Earlier this year, the U.S. Supreme Court agreed to hear a case that could seriously hinder plaintiffs' ability to bring securities fraud class action cases. The case, Halliburton Co. v. Erica P. John Fund, Inc., arose out of allegations that Halliburton had intentionally provided investors with misleading information to increase its stock price. The Court's decision to grant certiorari in the case has led many experts to believe that it is likely to revisit its 25 year old Basic Inc. v. Levinson decision.
In Basic, the Court established the fraud-on-the-market presumption, under which investors who bring securities fraud claims are not required to show that they actually relied on misleading information from a company in order to make a successful claim. In other words, in cases where plaintiffs claim that a company has violated certain sections of the Securities Exchange Act of 1934, a court will presume that they relied on a corporation's misleading statements.
The fraud-on-the-market presumption is based on the idea that stock prices depend on every bit of information available about a company and its industry. This theory assumes that all of this information is available to potential investors. When an investor purchases stock, he does so in reliance on the integrity of the market.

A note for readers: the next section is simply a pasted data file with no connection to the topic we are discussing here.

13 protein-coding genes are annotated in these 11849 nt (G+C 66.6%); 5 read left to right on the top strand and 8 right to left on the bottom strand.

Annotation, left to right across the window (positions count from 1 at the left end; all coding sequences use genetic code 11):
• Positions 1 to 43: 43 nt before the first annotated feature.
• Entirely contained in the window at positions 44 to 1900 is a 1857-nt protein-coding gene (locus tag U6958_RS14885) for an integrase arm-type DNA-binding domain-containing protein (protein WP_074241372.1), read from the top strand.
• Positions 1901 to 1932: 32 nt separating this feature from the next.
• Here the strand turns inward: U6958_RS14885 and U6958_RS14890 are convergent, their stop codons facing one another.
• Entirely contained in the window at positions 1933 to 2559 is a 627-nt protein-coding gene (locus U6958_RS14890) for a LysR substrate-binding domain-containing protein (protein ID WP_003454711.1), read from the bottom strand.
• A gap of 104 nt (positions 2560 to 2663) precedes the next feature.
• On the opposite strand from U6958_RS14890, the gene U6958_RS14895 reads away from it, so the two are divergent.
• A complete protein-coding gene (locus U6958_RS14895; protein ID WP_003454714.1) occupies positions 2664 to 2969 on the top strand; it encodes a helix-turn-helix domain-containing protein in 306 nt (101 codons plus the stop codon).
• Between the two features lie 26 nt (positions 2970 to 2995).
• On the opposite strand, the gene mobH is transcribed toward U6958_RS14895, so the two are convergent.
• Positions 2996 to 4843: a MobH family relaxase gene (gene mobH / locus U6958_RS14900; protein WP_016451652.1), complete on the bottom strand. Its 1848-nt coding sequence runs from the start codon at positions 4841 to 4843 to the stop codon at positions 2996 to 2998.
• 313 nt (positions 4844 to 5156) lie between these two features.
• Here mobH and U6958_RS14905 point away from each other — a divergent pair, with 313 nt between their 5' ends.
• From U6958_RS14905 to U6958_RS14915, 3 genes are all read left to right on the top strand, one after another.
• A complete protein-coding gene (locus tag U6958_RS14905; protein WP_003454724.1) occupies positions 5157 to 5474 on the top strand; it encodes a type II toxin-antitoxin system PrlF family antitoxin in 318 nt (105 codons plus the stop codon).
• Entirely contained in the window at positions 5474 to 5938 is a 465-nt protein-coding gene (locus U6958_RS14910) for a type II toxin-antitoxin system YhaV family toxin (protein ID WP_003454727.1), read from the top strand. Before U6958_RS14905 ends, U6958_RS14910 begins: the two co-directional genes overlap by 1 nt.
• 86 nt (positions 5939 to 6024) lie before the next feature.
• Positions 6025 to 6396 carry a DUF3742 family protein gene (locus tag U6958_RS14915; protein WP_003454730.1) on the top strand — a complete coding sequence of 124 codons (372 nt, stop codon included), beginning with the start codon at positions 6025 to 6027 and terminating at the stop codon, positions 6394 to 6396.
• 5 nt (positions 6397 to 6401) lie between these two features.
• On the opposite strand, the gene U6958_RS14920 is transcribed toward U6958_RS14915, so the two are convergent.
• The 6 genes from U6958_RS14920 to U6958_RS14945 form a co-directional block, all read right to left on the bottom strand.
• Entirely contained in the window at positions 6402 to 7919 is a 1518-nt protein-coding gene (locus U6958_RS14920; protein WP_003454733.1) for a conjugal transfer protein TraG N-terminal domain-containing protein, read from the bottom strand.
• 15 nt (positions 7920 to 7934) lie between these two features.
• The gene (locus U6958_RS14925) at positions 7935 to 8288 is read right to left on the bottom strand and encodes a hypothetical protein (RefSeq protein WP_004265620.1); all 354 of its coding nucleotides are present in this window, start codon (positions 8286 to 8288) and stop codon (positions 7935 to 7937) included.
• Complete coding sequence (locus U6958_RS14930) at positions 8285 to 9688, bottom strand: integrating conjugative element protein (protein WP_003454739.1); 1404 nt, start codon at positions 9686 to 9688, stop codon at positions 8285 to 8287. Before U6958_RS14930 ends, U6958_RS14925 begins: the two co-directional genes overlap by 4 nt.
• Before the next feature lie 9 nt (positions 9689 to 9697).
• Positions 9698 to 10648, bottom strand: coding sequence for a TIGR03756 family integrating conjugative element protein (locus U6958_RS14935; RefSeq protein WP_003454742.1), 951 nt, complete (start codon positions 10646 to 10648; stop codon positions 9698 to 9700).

If a company releases misleading information about itself, this information will affect its stock price and constitutes a fraud on the entire market. Because it is rare for individual investors to meet face-to-face with corporate officers and because they rely on the integrity of the price set by the market, the Basic Court adopted a rebuttable presumption that individual investors relied on whatever misleading information was supplied by the company.
The Basic decision ushered in a new era of securities fraud class actions because it was not necessary for each member of a putative class to prove that he had actually relied on a company's misleading statement. Instead, it was up to the company to prove that its misleading statements did not affect its stock price.
In recent years, federal courts have seemed to show a willingness to reconsider the fraud-on-the-market theory articulated in Basic. Indeed, in the case set to be argued before the Supreme Court, Halliburton argues that the rule no longer reflects the reality of the market.
It is too soon to tell what the Court's decision in Halliburton is likely to be. A decision is expected by the end of the summer.